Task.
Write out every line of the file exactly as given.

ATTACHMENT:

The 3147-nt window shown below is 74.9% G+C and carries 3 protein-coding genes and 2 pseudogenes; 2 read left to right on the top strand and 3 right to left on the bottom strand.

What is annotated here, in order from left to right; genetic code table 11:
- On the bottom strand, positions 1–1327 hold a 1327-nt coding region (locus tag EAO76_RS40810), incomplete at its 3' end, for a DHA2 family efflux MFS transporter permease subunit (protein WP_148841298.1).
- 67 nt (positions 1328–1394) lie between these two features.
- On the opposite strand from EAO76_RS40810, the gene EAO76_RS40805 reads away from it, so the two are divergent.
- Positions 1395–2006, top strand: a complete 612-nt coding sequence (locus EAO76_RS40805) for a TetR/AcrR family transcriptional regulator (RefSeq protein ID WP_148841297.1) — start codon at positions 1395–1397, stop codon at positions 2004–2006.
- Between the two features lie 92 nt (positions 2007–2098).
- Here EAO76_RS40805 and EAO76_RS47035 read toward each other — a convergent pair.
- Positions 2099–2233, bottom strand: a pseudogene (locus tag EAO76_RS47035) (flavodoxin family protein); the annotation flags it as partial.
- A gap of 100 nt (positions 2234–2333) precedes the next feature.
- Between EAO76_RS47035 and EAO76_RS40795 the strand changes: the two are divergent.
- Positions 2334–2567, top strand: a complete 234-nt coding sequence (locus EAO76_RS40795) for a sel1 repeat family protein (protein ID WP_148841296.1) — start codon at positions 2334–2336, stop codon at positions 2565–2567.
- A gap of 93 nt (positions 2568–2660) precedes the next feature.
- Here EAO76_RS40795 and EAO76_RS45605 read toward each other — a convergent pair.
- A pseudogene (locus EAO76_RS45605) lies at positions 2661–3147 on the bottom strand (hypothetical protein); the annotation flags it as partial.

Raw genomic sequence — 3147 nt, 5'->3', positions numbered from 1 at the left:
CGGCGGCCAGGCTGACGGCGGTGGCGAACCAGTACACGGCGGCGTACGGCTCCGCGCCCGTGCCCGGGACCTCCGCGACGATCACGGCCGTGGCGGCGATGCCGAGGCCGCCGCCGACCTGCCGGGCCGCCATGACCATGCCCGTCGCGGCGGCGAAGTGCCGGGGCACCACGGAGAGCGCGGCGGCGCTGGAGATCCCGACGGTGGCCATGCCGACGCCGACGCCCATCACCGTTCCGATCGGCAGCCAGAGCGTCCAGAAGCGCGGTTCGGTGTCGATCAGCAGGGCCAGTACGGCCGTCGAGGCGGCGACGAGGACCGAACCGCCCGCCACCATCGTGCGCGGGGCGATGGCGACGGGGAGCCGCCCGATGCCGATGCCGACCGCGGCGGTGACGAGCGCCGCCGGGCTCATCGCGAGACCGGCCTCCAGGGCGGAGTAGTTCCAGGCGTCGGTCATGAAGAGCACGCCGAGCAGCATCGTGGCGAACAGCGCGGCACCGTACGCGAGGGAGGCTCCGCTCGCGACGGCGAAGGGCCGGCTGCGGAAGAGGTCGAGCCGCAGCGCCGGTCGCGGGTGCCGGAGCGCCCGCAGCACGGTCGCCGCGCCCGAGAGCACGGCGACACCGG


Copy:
The 3147-nt window shown below is 74.9% G+C and carries 3 protein-coding genes and 2 pseudogenes; 2 read left to right on the top strand and 3 right to left on the bottom strand.

What is annotated here, in order from left to right; genetic code table 11:
- On the bottom strand, positions 1–1327 hold a 1327-nt coding region (locus tag EAO76_RS40810), incomplete at its 3' end, for a DHA2 family efflux MFS transporter permease subunit (protein WP_148841298.1).
- 67 nt (positions 1328–1394) lie between these two features.
- On the opposite strand from EAO76_RS40810, the gene EAO76_RS40805 reads away from it, so the two are divergent.
- Positions 1395–2006, top strand: a complete 612-nt coding sequence (locus EAO76_RS40805) for a TetR/AcrR family transcriptional regulator (RefSeq protein ID WP_148841297.1) — start codon at positions 1395–1397, stop codon at positions 2004–2006.
- Between the two features lie 92 nt (positions 2007–2098).
- Here EAO76_RS40805 and EAO76_RS47035 read toward each other — a convergent pair.
- Positions 2099–2233, bottom strand: a pseudogene (locus tag EAO76_RS47035) (flavodoxin family protein); the annotation flags it as partial.
- A gap of 100 nt (positions 2234–2333) precedes the next feature.
- Between EAO76_RS47035 and EAO76_RS40795 the strand changes: the two are divergent.
- Positions 2334–2567, top strand: a complete 234-nt coding sequence (locus EAO76_RS40795) for a sel1 repeat family protein (protein ID WP_148841296.1) — start codon at positions 2334–2336, stop codon at positions 2565–2567.
- A gap of 93 nt (positions 2568–2660) precedes the next feature.
- Here EAO76_RS40795 and EAO76_RS45605 read toward each other — a convergent pair.
- A pseudogene (locus EAO76_RS45605) lies at positions 2661–3147 on the bottom strand (hypothetical protein); the annotation flags it as partial.

Raw genomic sequence — 3147 nt, 5'->3', positions numbered from 1 at the left:
CGGCGGCCAGGCTGACGGCGGTGGCGAACCAGTACACGGCGGCGTACGGCTCCGCGCCCGTGCCCGGGACCTCCGCGACGATCACGGCCGTGGCGGCGATGCCGAGGCCGCCGCCGACCTGCCGGGCCGCCATGACCATGCCCGTCGCGGCGGCGAAGTGCCGGGGCACCACGGAGAGCGCGGCGGCGCTGGAGATCCCGACGGTGGCCATGCCGACGCCGACGCCCATCACCGTTCCGATCGGCAGCCAGAGCGTCCAGAAGCGCGGTTCGGTGTCGATCAGCAGGGCCAGTACGGCCGTCGAGGCGGCGACGAGGACCGAACCGCCCGCCACCATCGTGCGCGGGGCGATGGCGACGGGGAGCCGCCCGATGCCGATGCCGACCGCGGCGGTGACGAGCGCCGCCGGGCTCATCGCGAGACCGGCCTCCAGGGCGGAGTAGTTCCAGGCGTCGGTCATGAAGAGCACGCCGAGCAGCATCGTGGCGAACAGCGCGGCACCGTACGCGAGGGAGGCTCCGCTCGCGACGGCGAAGGGCCGGCTGCGGAAGAGGTCGAGCCGCAGCGCCGGTCGCGGGTGCCGGAGCGCCCGCAGCACGGTCGCCGCGCCCGAGAGCACGGCGACACCGG